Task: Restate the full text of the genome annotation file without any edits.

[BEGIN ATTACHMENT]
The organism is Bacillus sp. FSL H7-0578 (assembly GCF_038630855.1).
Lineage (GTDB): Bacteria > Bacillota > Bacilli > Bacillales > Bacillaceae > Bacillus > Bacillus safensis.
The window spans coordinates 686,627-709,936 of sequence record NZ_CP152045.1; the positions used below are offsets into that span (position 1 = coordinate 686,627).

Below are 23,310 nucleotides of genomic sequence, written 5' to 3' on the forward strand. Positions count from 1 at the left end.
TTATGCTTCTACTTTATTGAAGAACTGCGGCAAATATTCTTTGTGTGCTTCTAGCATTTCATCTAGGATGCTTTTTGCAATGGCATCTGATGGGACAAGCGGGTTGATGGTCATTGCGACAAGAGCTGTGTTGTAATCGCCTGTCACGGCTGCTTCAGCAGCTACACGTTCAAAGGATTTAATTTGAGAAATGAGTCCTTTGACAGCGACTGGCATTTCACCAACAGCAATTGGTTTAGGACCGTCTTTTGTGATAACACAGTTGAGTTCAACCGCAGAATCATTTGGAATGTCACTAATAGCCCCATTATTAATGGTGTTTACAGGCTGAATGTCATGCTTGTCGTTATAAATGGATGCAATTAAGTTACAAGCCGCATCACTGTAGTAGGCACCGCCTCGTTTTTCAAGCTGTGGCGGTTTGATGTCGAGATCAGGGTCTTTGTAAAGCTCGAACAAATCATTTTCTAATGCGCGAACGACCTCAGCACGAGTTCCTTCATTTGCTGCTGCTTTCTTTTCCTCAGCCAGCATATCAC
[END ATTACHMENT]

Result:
The organism is Bacillus sp. FSL H7-0578 (assembly GCF_038630855.1).
Lineage (GTDB): Bacteria > Bacillota > Bacilli > Bacillales > Bacillaceae > Bacillus > Bacillus safensis.
The window spans coordinates 686,627-709,936 of sequence record NZ_CP152045.1; the positions used below are offsets into that span (position 1 = coordinate 686,627).

Below are 23,310 nucleotides of genomic sequence, written 5' to 3' on the forward strand. Positions count from 1 at the left end.
TTATGCTTCTACTTTATTGAAGAACTGCGGCAAATATTCTTTGTGTGCTTCTAGCATTTCATCTAGGATGCTTTTTGCAATGGCATCTGATGGGACAAGCGGGTTGATGGTCATTGCGACAAGAGCTGTGTTGTAATCGCCTGTCACGGCTGCTTCAGCAGCTACACGTTCAAAGGATTTAATTTGAGAAATGAGTCCTTTGACAGCGACTGGCATTTCACCAACAGCAATTGGTTTAGGACCGTCTTTTGTGATAACACAGTTGAGTTCAACCGCAGAATCATTTGGAATGTCACTAATAGCCCCATTATTAATGGTGTTTACAGGCTGAATGTCATGCTTGTCGTTATAAATGGATGCAATTAAGTTACAAGCCGCATCACTGTAGTAGGCACCGCCTCGTTTTTCAAGCTGTGGCGGTTTGATGTCGAGATCAGGGTCTTTGTAAAGCTCGAACAAATCATTTTCTAATGCGCGAACGACCTCAGCACGAGTTCCTTCATTTGCTGCTGCTTTCTTTTCCTCAGCCAGCATATCAC